You know there’s more than just humans out there, Jade.
Mom, we haven’t seen or heard from the Stanger Clan in what, thirty years? Maybe forty? Why should they be out there now?
The sigh of exasperation Jade’s mother gave was almost comical, and she would have smiled, but for the seriousness in her eyes. Her mother knew full well Jade was hiding something, and was trying to get her daughter to come out with it; something Jade had no intention of doing. The hatred all immortals carried towards humans was just too intense to even risk it.
The two women stared each other in the eyes, each hoping the other would see the error of their ways, and back down. The impasse ended when Jade’s brother entered the room.***
“There you are,” he said casually has he brushed by her.
Stopping at the fridge, he opened it and pulled out a soda. With a quick look at their mother, her brother turned to Jade and asked, “So, where were you last night?”
“Wouldn’t we all like to know,” answered a new voice, entering the kitchen. It was her father, followed by Jade’s two fifteen year old cousins.
Feeling outnumbered, Jade sought to make a quick retreat. While she loved her family, she didn’t need them all trying to pry her secrets out of her. Instead, she looked at her brother and replied, “Where I go, and when I go there is my business. I can take care of myself.”
“Yes, but why should you go anywhere where you might need to?” Her father answered as he sat down at the breakfast table, “your mother has asked you, now I’m asking you, where were you last night?”
“Why does it matter where I was?”
Because I heard from your brother you had an altercation at school yesterday involving three human boys.
Her father’s voice in her head was no less stern than as if he’d spoken aloud, but his point was twice as clear. With the voice came all the feelings behind it. Frustration, anger, and more than a little suspicion. While she might put them off for a little while, sooner or later they would expect answers.
“Why it is that the things I do should get so much attention is beyond me. I was out walking, okay? I didn’t like the things that happened yesterday any more than you did, and I hated being in the middle of it. I needed to think, is that so wrong?”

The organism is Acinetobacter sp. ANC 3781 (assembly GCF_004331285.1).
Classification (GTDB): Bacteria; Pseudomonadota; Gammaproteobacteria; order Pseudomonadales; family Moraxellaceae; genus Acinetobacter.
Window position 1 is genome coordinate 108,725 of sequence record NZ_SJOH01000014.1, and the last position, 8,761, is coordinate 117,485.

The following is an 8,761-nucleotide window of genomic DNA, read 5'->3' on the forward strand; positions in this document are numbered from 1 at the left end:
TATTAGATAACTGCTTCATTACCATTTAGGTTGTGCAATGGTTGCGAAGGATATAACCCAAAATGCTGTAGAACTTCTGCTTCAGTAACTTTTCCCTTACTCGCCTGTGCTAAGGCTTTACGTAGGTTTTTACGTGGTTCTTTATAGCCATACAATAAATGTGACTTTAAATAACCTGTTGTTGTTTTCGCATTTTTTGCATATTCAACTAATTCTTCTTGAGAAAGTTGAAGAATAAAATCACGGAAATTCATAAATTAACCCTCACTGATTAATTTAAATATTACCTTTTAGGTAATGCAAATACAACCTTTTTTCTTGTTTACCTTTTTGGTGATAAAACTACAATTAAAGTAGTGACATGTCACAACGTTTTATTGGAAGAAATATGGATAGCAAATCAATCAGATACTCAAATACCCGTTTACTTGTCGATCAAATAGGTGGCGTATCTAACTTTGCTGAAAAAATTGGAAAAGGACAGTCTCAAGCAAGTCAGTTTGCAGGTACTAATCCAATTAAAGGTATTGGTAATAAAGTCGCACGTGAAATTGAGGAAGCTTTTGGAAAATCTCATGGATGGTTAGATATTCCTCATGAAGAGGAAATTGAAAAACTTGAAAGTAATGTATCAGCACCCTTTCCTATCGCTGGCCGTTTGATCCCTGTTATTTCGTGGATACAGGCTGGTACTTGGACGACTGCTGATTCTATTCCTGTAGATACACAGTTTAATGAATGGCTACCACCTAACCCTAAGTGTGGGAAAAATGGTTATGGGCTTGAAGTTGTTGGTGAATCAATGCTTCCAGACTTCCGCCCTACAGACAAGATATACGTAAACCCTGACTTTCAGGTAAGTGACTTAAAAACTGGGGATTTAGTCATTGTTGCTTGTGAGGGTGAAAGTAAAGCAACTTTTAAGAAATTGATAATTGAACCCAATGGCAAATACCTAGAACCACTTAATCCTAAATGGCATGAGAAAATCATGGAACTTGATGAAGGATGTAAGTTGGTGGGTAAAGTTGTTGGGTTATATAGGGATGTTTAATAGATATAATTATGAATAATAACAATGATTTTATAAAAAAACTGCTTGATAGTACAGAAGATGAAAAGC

Jade’s answer was half true, and she was sure her parents knew it. She saw them exchange a look, but wasn’t able to placate them any more before her cousins piped up.
“Oooh, Jadie’s keeping secrets!” Said one.
“I bet she has a crush on that human boy.” Said the other.
“I heard one of them stuck up for her, I bet she was up all night thinking about him.”
“Brendon, Braden, such filth will not be allowed in my house, is that clear?” Her father’s voice was deadly quiet, and she knew he was all business. So too did the boys.
“Yes, Uncle Russell. We understand,” Braden said, turning to Jade he said, “and I’m sorry I said you had a crush on a human.”
“Filthy talking monkeys, all of them. They serve no useful purpose at all.” Jade’s brother chipped in.
“That’s enough, Jasper.”
Jade was supremely grateful everyone’s attention was on the boys and not her. They missed the horror in her eyes when Brendon mentioned being up all night thinking about a human. They had no idea how right he was.
Before anyone could return to interrogating her, Jade grabbed a soda of her own from the fridge and made a quick exit from the kitchen. She ran up the stairs to her bedroom and shut the door. Retreating to her bed, she slipped off her shoes, reclined back with one arm behind her head, and let her mind wander.
Humans aren’t that different from us. We look just like them, except for our eyes. We just live longer and can do things they can’t. So why do we hate them so much? Jade knew the feeling ran deep, and was more ancient than the oldest of her kind. It was one of many things she’d thought about during the night.
Another thought entered her mind just then. It was the image of Arthur Dracon as he stood up for her, even getting into a fight because he didn’t like the way the other two treated her. He hadn’t done it to win her affections, that much was clear from the beginning. His pain was there long before he ever came up the stairs.
© 2016, Tim Hillebrant. All rights reserved.
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